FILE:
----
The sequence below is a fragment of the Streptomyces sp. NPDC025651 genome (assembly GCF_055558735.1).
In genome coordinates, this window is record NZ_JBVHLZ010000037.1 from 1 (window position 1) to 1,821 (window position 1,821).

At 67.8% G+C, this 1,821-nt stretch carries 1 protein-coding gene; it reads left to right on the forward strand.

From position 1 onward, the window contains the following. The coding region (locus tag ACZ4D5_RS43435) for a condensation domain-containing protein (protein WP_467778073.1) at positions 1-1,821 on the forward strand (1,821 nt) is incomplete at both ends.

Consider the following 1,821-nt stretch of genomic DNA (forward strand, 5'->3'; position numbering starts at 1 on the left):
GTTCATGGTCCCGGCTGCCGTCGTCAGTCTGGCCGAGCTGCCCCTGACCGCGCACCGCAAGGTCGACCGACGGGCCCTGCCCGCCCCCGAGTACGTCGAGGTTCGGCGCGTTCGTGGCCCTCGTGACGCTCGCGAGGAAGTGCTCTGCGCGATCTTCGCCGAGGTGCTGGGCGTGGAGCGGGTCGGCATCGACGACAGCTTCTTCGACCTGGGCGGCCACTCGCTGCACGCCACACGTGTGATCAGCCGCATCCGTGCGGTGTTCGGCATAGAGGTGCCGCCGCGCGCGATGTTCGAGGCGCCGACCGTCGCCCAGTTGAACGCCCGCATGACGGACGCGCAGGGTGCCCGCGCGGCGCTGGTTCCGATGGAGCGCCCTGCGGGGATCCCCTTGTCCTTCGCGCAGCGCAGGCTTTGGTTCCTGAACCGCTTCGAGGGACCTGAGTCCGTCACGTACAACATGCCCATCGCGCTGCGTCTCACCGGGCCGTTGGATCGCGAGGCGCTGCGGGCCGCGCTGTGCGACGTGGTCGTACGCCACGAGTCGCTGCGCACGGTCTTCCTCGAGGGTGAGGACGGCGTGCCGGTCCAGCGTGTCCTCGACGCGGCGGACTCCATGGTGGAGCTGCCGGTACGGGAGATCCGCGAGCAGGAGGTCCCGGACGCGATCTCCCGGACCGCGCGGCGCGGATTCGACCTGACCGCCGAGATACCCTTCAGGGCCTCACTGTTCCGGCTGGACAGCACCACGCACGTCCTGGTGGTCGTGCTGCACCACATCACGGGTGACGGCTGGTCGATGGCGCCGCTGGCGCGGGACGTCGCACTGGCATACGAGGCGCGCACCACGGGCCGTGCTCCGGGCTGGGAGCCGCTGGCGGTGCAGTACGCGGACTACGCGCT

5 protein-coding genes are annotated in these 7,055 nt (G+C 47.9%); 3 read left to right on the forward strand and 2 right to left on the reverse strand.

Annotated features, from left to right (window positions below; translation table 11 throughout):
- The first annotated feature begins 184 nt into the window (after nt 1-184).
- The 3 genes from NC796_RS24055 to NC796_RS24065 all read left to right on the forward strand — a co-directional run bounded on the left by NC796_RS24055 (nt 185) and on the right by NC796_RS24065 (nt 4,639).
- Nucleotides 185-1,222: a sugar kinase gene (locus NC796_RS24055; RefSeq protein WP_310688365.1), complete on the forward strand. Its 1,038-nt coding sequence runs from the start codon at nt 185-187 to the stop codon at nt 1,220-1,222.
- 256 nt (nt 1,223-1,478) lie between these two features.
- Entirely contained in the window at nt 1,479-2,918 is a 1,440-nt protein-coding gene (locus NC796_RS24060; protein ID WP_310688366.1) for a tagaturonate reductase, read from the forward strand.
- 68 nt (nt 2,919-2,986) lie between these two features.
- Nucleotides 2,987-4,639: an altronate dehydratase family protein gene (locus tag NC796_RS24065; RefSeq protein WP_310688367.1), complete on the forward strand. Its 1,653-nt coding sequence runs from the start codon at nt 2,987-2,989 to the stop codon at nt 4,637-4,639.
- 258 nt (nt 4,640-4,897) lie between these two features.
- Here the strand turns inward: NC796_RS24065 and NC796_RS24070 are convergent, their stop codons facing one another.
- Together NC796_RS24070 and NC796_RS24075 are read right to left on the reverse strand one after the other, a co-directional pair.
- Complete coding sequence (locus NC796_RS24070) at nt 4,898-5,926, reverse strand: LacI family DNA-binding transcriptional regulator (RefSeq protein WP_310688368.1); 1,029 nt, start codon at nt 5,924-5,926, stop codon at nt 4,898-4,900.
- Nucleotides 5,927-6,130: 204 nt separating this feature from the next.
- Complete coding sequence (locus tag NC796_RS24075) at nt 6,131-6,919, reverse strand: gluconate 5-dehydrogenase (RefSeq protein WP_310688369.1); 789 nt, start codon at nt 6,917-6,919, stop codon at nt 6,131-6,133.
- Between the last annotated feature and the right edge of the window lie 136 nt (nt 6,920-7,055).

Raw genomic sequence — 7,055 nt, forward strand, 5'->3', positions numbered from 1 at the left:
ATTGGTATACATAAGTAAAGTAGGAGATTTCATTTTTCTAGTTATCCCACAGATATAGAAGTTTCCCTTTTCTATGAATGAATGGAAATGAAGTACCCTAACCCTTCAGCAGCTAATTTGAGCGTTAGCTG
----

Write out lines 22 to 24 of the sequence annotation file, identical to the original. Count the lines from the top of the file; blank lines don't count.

- Between the last annotated feature and the right edge of the window lie 136 nt (nt 6,920-7,055).

Raw genomic sequence — 7,055 nt, forward strand, 5'->3', positions numbered from 1 at the left:
ATTGGTATACATAAGTAAAGTAGGAGATTTCATTTTTCTAGTTATCCCACAGATATAGAAGTTTCCCTTTTCTATGAATGAATGGAAATGAAGTACCCTAACCCTTCAGCAGCTAATTTGAGCGTTAGCTG